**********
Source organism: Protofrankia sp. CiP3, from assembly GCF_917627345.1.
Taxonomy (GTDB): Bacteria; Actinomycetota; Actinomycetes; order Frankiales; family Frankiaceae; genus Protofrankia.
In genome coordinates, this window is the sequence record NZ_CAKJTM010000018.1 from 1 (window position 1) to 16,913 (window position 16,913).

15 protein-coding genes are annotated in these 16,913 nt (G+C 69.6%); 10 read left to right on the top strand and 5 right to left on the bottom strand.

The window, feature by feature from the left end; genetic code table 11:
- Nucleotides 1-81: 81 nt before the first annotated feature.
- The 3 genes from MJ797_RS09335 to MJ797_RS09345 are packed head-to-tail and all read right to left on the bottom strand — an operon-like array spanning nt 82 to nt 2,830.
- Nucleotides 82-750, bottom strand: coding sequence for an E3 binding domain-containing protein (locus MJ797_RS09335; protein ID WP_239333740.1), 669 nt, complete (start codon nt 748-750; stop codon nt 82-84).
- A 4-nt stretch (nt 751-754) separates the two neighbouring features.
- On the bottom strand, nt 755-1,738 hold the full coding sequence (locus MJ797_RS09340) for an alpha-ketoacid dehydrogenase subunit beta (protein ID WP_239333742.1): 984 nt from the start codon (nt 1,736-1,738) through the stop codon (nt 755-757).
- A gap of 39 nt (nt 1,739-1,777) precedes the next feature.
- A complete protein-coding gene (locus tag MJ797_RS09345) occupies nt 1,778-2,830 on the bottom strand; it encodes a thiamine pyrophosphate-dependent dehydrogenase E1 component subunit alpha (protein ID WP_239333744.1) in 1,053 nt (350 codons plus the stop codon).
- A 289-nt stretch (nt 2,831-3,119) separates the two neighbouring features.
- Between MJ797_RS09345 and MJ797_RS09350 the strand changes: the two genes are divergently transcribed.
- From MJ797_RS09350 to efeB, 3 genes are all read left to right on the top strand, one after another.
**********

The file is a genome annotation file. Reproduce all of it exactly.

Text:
Source organism: Protofrankia sp. CiP3, from assembly GCF_917627345.1.
Taxonomy (GTDB): Bacteria; Actinomycetota; Actinomycetes; order Frankiales; family Frankiaceae; genus Protofrankia.
In genome coordinates, this window is the sequence record NZ_CAKJTM010000018.1 from 1 (window position 1) to 16,913 (window position 16,913).

15 protein-coding genes are annotated in these 16,913 nt (G+C 69.6%); 10 read left to right on the top strand and 5 right to left on the bottom strand.

The window, feature by feature from the left end; genetic code table 11:
- Nucleotides 1-81: 81 nt before the first annotated feature.
- The 3 genes from MJ797_RS09335 to MJ797_RS09345 are packed head-to-tail and all read right to left on the bottom strand — an operon-like array spanning nt 82 to nt 2,830.
- Nucleotides 82-750, bottom strand: coding sequence for an E3 binding domain-containing protein (locus MJ797_RS09335; protein ID WP_239333740.1), 669 nt, complete (start codon nt 748-750; stop codon nt 82-84).
- A 4-nt stretch (nt 751-754) separates the two neighbouring features.
- On the bottom strand, nt 755-1,738 hold the full coding sequence (locus MJ797_RS09340) for an alpha-ketoacid dehydrogenase subunit beta (protein ID WP_239333742.1): 984 nt from the start codon (nt 1,736-1,738) through the stop codon (nt 755-757).
- A gap of 39 nt (nt 1,739-1,777) precedes the next feature.
- A complete protein-coding gene (locus tag MJ797_RS09345) occupies nt 1,778-2,830 on the bottom strand; it encodes a thiamine pyrophosphate-dependent dehydrogenase E1 component subunit alpha (protein ID WP_239333744.1) in 1,053 nt (350 codons plus the stop codon).
- A 289-nt stretch (nt 2,831-3,119) separates the two neighbouring features.
- Between MJ797_RS09345 and MJ797_RS09350 the strand changes: the two genes are divergently transcribed.
- From MJ797_RS09350 to efeB, 3 genes are all read left to right on the top strand, one after another.